Radical Gastrectomy


Radical Gastrectomy refers to the partial or complete removal of the gastric tissue along with the surrounding lymph nodes. This is often the only available curative treatment option in cases of stomach (gastric) cancers.The surgery can also stop your cancer from spreading and prevent it from coming back.

Who Needs It

It’s often part of the treatment for stomach cancer. Depending on where the cancer is in your stomach and how far it has spread, your surgeon will decide what type of treatment you need.

A total gastrectomy means the doctor will remove your entire stomach. Sometimes they only need to take out part of your stomach. They’ll call this subtotal, or partial, gastrectomy.

Even if they can’t remove all of the cancer, a partial gastrectomy may provide some relief. It isn’t a cure, but it can ease symptoms like pain and bleeding.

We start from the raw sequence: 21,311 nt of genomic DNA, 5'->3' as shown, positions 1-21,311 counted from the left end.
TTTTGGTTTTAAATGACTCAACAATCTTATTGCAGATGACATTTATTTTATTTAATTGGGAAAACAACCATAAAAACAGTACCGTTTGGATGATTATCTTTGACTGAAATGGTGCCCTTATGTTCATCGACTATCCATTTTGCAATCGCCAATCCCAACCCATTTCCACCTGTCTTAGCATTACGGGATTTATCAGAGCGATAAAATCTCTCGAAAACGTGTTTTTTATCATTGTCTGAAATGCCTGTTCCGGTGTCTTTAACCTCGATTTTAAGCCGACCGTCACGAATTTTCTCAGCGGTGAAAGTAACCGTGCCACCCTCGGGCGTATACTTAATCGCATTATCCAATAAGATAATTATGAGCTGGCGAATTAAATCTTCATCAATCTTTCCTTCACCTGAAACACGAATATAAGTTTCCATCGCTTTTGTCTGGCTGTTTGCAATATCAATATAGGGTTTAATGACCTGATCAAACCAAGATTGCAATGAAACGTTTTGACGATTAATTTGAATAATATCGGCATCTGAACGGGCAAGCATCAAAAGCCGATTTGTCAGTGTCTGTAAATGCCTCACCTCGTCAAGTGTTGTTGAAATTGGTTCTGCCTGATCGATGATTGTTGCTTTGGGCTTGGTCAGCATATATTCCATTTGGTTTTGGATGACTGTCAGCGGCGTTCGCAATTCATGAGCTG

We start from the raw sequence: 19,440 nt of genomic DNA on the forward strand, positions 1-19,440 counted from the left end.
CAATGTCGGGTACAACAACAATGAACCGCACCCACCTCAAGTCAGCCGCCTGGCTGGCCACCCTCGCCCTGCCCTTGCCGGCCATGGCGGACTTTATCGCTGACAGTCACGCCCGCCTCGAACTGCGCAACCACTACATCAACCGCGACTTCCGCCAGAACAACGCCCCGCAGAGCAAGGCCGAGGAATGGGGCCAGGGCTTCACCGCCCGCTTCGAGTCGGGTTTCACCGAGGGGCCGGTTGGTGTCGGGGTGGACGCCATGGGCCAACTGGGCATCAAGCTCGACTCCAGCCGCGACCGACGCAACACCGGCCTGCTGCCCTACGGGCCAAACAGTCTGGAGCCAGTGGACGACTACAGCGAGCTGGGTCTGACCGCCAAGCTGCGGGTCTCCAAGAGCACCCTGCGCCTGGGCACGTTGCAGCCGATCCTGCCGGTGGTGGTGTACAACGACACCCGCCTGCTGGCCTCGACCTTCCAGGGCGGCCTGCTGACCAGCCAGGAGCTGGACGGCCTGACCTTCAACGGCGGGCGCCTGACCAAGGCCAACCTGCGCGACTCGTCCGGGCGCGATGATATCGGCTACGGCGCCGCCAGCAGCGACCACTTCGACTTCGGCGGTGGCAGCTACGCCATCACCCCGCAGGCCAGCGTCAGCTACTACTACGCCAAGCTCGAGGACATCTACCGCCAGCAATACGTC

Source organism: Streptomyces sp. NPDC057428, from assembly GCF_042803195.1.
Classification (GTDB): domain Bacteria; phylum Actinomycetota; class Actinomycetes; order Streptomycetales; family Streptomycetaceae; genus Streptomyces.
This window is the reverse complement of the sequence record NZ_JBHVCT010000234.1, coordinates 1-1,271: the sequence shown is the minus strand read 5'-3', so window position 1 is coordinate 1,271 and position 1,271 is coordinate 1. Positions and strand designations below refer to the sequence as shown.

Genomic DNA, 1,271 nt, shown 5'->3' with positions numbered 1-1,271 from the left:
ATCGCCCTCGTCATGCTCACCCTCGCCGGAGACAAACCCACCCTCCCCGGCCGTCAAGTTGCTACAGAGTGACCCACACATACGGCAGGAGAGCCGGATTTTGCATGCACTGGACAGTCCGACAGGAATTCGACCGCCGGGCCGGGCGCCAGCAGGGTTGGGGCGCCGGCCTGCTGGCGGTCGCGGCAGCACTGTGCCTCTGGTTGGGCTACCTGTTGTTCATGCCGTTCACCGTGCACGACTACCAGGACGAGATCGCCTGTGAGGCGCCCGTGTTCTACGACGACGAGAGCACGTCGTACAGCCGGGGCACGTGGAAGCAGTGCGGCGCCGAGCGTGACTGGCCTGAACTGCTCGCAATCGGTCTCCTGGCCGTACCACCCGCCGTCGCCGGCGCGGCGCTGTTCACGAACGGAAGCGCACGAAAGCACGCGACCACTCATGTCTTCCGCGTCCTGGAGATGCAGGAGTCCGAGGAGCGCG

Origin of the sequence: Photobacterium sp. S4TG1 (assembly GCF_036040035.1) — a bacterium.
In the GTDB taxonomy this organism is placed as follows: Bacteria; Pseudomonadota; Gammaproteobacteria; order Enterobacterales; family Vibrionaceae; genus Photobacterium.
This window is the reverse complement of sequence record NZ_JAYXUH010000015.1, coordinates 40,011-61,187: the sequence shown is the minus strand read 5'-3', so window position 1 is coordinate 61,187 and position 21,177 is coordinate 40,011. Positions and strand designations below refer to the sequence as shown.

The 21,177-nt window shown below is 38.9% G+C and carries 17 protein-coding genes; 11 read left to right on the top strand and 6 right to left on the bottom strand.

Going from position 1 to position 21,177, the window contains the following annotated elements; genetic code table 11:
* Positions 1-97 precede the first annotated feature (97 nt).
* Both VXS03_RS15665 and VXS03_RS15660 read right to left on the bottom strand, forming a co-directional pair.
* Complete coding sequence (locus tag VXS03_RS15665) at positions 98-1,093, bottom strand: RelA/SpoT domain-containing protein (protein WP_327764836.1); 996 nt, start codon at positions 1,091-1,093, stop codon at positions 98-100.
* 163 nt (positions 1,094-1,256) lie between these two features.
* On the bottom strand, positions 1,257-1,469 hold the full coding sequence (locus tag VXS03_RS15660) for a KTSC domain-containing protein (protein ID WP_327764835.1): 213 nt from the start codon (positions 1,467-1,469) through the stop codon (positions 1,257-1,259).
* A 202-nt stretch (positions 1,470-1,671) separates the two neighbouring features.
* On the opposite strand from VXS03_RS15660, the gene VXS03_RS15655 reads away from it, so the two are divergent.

What Happens in a Gastrectomy

You’ll need to go to the hospital for a gastrectomy. It can take between 4 to 5 hours if the doctor makes a large incision (a cut) to remove your stomach. Or they can make several small cuts, called laparoscopic gastrectomy. It takes less time, but it isn’t as widely used.

First, you’ll get anesthesia so you sleep through the procedure. Once you’re under, a surgeon will make an incision in your belly. Through this, they’ll remove part or all of your stomach, as well as some nearby tissue like your lymph nodes. They’ll test the nodes to make sure the cancer hasn’t spread. It’s key that your doctor remove as much of the cancer as they can.

Depending on the type of procedure you have, the surgeon will decide the best way to rebuild your digestive tract.

What Happens in a Gastrectomy

  • Small meals throughout the day
  • Drink and eat at different times
  • Watch your fiber intake.
  • Go easy on dairy
  • Take a supplement


You could get what’s called dumping syndrome. When your small intestine has to digest a large amount of food at once, you may throw up or have nausea, cramps, or diarrhea. Many people notice these symptoms within an hour of eating.

If you feel sick a few hours later, your blood sugar may be rising and falling too fast. It’s common to sweat, have a fast heart rate, or feel tired or confused.

Changing what you eat can help you manage these symptoms. Remember, too, to be patient. After your gastrectomy, it may take 3 to 6 months to adjust.


Upper GI Surgery